Now that the architecture of the solution that enables an application for dynamic cluster switching has been presented, we'll discuss the procedure for actually performing a switch. While the procedure might seem obvious, experience has shown the obvious approach is not necessarily the best.

Recall that one of the assumptions stated at the beginning of this article is that clients of the services are running in separate containers from the services. This means that those clients will be using a client view JAR file that has all the classes necessary to be a client of the services. Included in that client view JAR file are configuration resources that point the Business Delegates to a specific application server cluster (subsequently called the "primary" cluster). Assume the new version of the services is deployed to the "alternate" cluster and clients are switched there. It's not unreasonable to assume that at some point, days or weeks later, the client environment (such as a Web container) may need to be restarted. In that case, the clients will get their configuration from their existing client view JAR file, which is pointing to the primary cluster. But the latest services are running on the alternate cluster.

The procedure we've been using in production to solve this problem is as follows:

  1. Boot the alternate cluster.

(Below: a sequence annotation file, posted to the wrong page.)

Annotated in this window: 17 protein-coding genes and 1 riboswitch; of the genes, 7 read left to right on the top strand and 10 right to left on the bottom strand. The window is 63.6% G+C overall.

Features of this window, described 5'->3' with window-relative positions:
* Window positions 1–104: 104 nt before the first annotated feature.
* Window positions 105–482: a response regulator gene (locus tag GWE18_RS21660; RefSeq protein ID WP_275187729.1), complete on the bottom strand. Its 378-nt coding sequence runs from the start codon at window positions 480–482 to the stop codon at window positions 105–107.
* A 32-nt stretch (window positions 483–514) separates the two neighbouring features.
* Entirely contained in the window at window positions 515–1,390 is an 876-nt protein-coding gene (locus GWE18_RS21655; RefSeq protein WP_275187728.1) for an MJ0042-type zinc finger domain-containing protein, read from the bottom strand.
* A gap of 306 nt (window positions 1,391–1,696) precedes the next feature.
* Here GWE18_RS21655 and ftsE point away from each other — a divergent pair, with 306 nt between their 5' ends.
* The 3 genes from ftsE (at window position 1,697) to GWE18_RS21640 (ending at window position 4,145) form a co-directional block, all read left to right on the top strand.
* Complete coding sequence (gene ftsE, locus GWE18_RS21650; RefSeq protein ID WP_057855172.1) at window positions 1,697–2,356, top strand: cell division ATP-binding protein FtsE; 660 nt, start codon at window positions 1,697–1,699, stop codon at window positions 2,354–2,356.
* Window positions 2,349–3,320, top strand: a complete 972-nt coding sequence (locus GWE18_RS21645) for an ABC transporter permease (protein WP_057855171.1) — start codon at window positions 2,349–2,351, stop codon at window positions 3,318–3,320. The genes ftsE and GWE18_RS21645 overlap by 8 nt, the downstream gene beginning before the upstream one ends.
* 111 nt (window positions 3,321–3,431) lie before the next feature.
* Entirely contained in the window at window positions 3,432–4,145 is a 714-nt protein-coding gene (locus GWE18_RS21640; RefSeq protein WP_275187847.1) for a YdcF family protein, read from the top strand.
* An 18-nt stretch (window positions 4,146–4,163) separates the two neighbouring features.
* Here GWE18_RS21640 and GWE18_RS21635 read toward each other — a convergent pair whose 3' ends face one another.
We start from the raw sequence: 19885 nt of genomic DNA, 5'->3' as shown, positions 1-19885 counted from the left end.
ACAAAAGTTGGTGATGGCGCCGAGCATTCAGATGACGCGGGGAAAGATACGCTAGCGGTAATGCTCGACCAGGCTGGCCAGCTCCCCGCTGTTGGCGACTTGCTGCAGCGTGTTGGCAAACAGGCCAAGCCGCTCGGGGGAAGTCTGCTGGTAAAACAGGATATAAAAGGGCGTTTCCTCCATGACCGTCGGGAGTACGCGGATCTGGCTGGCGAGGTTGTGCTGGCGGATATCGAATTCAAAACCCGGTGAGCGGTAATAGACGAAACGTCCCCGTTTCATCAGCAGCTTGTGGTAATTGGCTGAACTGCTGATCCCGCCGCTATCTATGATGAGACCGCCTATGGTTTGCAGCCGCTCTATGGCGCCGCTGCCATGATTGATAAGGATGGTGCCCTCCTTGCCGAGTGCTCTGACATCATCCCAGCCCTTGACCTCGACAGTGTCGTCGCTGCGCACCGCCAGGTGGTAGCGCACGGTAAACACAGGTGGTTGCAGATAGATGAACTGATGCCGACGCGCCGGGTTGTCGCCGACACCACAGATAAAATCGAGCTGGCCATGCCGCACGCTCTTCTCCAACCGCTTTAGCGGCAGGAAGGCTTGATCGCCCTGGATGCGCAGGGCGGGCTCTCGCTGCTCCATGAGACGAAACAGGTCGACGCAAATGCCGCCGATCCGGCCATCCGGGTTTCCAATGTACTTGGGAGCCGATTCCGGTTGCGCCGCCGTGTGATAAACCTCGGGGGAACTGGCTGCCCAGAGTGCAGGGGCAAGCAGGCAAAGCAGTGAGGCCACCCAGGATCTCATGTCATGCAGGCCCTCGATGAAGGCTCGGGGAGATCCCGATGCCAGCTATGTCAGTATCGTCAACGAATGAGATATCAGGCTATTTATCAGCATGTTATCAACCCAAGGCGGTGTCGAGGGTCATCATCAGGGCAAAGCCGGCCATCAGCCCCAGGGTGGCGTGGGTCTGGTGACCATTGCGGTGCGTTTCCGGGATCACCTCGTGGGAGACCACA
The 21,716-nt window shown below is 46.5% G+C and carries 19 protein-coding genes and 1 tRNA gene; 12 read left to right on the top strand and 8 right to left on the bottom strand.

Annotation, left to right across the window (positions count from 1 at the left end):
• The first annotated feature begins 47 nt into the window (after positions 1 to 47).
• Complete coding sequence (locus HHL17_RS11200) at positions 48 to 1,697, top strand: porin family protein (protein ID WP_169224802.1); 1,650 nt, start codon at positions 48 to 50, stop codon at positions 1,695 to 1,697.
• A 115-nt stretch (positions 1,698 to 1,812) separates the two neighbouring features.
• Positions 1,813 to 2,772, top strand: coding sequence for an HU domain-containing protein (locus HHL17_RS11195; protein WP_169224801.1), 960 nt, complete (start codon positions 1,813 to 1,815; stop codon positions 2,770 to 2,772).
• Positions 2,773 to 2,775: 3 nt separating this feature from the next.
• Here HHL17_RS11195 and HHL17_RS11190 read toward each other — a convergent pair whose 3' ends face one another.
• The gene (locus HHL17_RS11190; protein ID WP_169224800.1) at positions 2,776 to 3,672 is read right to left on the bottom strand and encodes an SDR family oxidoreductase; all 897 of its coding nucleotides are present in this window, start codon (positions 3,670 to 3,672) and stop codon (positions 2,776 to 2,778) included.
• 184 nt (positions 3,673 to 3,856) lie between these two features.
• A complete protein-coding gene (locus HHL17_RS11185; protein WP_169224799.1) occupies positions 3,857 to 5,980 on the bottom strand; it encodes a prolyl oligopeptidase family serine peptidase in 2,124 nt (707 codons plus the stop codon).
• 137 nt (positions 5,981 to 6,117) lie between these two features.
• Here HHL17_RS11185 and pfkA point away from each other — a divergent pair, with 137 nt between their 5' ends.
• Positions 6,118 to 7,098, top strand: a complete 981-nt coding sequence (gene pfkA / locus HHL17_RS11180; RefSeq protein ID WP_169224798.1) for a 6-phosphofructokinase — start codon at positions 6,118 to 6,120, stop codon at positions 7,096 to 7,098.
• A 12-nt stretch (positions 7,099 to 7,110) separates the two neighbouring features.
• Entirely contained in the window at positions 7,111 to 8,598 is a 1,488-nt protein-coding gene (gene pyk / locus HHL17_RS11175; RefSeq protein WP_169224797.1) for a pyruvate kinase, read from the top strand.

2. Deploy the old services to the alternate cluster.
  3. Run regression tests to verify the services are functioning as expected on the alternate cluster.
  4. . Issue a cluster switch to clients to point them to the alternate cluster.
  5. Enable trace-level logging in the old services in the primary cluster to ascertain when existing sessions have bled off the primary cluster. An admin console that is able to query and display the outstanding BD counts from the Business Delegate Factories can also be used as a cross check.
  6. Remove the old services from the primary cluster and deploy the new ones to it.
  7. Run regression tests against the new services on the primarycluster.
  8. Issue a cluster switch to clients to point them at the primary cluster.
  9. Monitor old services on the alternate cluster to determine when incoming traffic has stopped.
  10. Shut down the alternate cluster.
In summary, two switches are performed. New clients are first switched to the old code on the alternate cluster, and then subsequently new clients are switched to the new code on the primary cluster. With an HTTP session timeout of 15 minutes on an e-commerce-related site, the authors have found that letting the traffic bleed off after both cluster switches generally takes a total of three hours. Obviously this number may vary greatly depending on the nature of the services. Three hours is thus the total time that both application server clusters must be active, potentially straining resources such as memory, CPU, and connection pools if both clusters are run in a single hardware environment.